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The costs of diabetes among Australians aged 45–64 years from 2015 to 2030: projections of lost productive life years (PLYs), lost personal income, lost taxation revenue, extra welfare payments and lost gross domestic product from Health&WealthMOD2030
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  • Published on:
    Authors' Response to Comment by Peter A West
    • Deborah Schofield, Academic University of Sydney
    • Other Contributors:
      • Rupendra Shrestha, Academic
      • Michelle Cunich, Academic
      • Megan Passey, Academic
      • Lennert Veerman, Academic
      • Robert Tanton, Academic
      • Simon Kelly, Academic

    Peter A West wrote a letter primarily suggesting the use of friction cost method to evaluate the economic impacts of lost PLYs because of diabetes in our paper.
    There is an ongoing debate on which of the two methods (human capital approach or friction cost) is the best method for measuring the economic evaluation of lost productivity. The human capital approach counts any time out of the labour force due to ill health as lost labour productivity because of the reduced work capacity of the individual, whereas the friction cost method takes the employer’s perspective and only counts a portion of the time until a new employee can be hired to take over the job, including undertaking any training required, of the individual who was no longer able to work, with a friction period being typically up to 3 months. We chose to use the human capital approach in our paper for several reasons:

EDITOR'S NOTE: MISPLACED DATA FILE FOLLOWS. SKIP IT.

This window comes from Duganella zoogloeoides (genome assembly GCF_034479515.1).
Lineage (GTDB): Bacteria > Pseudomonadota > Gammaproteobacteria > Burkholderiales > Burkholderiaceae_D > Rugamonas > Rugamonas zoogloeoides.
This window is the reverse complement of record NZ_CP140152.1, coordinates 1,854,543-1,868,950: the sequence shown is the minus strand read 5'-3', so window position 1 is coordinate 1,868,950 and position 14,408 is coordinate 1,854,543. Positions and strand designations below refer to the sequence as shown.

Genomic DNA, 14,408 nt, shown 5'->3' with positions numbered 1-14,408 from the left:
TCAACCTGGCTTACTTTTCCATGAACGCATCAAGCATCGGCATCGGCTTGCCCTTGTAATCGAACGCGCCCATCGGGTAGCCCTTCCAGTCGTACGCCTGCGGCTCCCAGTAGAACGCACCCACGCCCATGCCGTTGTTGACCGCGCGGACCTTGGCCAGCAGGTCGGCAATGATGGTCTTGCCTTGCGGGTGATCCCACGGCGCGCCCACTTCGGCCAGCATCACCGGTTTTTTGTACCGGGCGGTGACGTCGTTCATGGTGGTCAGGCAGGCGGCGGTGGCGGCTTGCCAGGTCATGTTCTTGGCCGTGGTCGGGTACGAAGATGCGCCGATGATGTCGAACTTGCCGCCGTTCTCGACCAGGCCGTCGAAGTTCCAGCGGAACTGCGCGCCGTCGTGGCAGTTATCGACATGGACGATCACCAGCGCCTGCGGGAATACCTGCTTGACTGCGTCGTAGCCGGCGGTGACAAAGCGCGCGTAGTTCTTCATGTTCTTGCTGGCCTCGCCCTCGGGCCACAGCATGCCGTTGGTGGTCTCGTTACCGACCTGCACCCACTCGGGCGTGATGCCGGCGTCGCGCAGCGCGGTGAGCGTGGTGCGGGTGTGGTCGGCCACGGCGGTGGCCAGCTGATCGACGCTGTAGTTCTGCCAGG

1. Australia has one of the lowest unemployment rates, currently around 5.7%, among the OECD nations (
    2. There are numerous areas of the workforce in severe shortage in Australia, making it harder to replace a worker when they leave, let alone an experienced 45-64 years age group worker (
    3. Finally, Australia has significant barrier...

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    Conflict of Interest:
    None declared.
  • Published on:
    Counting the right costs of diabetes

    So far as I can see, (and apologies if I have missed something) in common with many others, the authors have failed to include the effect on GDP and taxes and welfare payments of replacement of sick workers by healthy unemployed workers and new workers entering the labour market. Similarly, if unemployed workers take jobs from those with diabetes no longer able to work, then their unemployment benefits will end and there will be a saving in welfare payments to the economy. The tax paid by those now working will offset the tax lost from those ceasing work.

    Overall, the level of GDP in developed countries is more likely to be determined by the levels of domestic demand, world trading conditions, currency exchange rates etc. than by the availability of a relatively small number of workers with diabetes, if their employment could be continued.

    Welfare payments and taxes are also conventionally treated in economics as transfer payments which have no overall effect on goods and services. If anything, additional welfare payments may benefit the economy in the short run as poorer people on benefits have a higher propensity to spend than richer tax payers. It is usually not acceptable to add direct resource costs for treatment to transfer payments.

    I suggest the authors look at this again and at least include the potential effects of worker replacement, given the current levels of unemployment in Australia. They should examine the literature on the friction c...

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    Conflict of Interest:
    None declared.